Next week’s episode of the podcast — the one currently up on Patreon for cool people who support the show that way — will be another Retronauts Radio entry. This one’s a little different than usual, though. While it does present an overview of a few new classic game music releases (DataDiscs’ Gunstar Heroes and Ship to Shore’s Darius), the bulk of the episode consists of music collector and expert James Eldred walking me through the basics and the ProTips of collecting and enjoying game music, whatever the preferred format.
Mostly, we cover the ins and outs vinyl LPs, compact discs, and digital releases. However, there is one other music format that gets a brief mention, and, well… it’s frankly kind of ludicrous.
As it happens, James was kind of enough to share an example of this format — which, it turns out, has become all the rage over in Japan of late. He had a copy of Symphonic Suite: Dragon Quest IV on hand that he didn’t want anymore and passed it along to me. It comes in a nice-looking plastic clamshell case imprinted with the game’s logo in gold, a typical Dragon Quest class act for sure.
At first glance, this looks like a very nice, minimalist CD collection. Alas! That is not the case at all. Instead, you open up the set and find…
…cassette tapes? Yes indeed. This is an aspect of classic game music releases I’ve never really thought to consider before; I didn’t start importing game music until the late ’90s, by which point the CD ruled all. And while I’ve occasionally spotted vintage game music LPs from the early ’80s, it never quite occurred to me to question whether LPs were the primary delivery format for game soundtracks and arranged albums in that late ’80s interim period as vinyl faded but CDs hadn’t quite gone mainstream.
I suppose it shouldn’t come as a surprise. The late ’80s was when I began acquiring music I liked in earnest, and I wasn’t buying records; the format was already on the outs by then. I certainly couldn’t afford CDs at that point. They were incredibly expensive circa 1987, like $18-25 apiece… and that’s in actual 1980s money, not inflation-adjusted prices. So like most kids, I bought cassette tapes of the music I loved. More portable than records, half the price of CDs, and easily copied and swapped with friends, tapes were the de facto music format for teens between the mid ’80s and mid ’90s. That’s 10 years of tape dominance! And while Japan tended to be ahead of the curve for consumer tech than the U.S. in that period, it’s not like our respective markets were that different. So of course Japan had a booming cassette tape music market… which means, of course, that commercial game soundtrack releases were shipping on tape as well.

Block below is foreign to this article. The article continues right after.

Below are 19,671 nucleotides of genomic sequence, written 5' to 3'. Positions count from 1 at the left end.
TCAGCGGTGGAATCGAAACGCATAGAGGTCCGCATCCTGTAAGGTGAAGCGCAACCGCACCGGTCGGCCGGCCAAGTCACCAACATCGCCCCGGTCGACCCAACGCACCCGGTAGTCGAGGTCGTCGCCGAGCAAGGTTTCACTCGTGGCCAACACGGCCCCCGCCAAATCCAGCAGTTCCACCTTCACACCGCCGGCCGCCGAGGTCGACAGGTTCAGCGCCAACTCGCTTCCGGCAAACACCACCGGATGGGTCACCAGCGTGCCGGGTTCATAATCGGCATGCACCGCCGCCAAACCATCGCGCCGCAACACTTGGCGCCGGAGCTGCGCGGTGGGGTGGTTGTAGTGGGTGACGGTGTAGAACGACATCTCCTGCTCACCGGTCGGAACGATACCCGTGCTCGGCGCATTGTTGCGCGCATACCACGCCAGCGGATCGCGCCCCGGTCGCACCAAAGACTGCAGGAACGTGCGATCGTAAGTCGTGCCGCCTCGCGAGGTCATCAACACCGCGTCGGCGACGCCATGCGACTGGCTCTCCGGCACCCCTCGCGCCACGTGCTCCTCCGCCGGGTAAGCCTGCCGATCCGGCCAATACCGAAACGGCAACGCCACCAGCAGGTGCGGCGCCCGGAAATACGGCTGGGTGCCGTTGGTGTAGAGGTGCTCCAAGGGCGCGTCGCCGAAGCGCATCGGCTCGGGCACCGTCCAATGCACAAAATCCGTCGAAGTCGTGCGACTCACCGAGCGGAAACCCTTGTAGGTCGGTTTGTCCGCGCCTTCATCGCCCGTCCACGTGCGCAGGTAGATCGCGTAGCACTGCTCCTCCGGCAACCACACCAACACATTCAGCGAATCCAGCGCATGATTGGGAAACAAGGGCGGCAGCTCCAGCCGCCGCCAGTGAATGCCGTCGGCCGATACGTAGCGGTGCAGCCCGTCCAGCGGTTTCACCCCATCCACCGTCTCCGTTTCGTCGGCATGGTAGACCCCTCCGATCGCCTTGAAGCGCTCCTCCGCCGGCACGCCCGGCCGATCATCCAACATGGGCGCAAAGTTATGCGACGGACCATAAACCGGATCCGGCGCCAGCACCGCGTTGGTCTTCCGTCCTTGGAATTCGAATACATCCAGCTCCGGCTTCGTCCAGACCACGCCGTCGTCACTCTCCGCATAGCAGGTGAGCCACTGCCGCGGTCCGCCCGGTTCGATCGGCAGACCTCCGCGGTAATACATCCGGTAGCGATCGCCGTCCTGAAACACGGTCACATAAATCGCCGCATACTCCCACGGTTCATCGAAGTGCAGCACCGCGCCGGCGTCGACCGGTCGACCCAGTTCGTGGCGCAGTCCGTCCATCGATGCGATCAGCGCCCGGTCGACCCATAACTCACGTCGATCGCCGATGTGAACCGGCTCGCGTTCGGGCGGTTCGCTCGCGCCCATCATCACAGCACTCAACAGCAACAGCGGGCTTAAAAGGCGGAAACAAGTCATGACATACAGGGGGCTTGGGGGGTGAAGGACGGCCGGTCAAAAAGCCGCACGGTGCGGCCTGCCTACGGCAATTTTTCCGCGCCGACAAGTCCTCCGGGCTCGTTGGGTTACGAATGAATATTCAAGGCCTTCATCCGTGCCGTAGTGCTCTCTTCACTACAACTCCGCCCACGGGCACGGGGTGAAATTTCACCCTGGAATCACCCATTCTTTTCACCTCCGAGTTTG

Not only that, but as the Symphonic Suite demonstrates, they were being treated with the same love and respect as any other format. Enix put some real effort into these tapes, disposable as the format may seem. Both of the cassettes come with elaborate fold-over liners that wrap around the outside of their respective cases. The set also contains a booklet of sheet music in case you want to play along to the recordings with the your own personal orchestra, as well as some stickers and other ephemera.
According to James, tape collecting is the hot thing in Japan right now. I know there’s a bit of hipster interest here in the states in reviving the cassette format, but it seems Japan beat you guys to the punch. Not only are vintage tapes incredibly sought after, they’re also incredibly expensive. I’d never seen a cassette section in Japanese music shops prior to my visits this year — which isn’t to say they weren’t there, simply that they didn’t stand out — but now entire walls are given over to the format. Would you pay $20-30 dollars for a used tape manufactured in 1991? A format that degrades with use and time alike? I wouldn’t, but evidently quite a few people would.
For a very brief moment after opening up this soundtrack box, I had an urge to pick up a handful of vintage game soundtracks on cassette — literal game tapes, if you will — as I figured it would be a cheap way to add a few amusing curios to my collection. But no, vintage game soundtrack cassettes run anywhere from $20-50 (and up) depending on condition, scarcity, and desirability. That’s far too steep to work as a whimsical pick-up, I’m afraid. I’m only too happy to leave cassettes to the cassette collectors. Nostalgia may be a hell of a drug, but I’d definitely have to be high to pine for the days of fragile, noisy, clumsy tape cassettes.
Besides, I only have the one tape deck these days.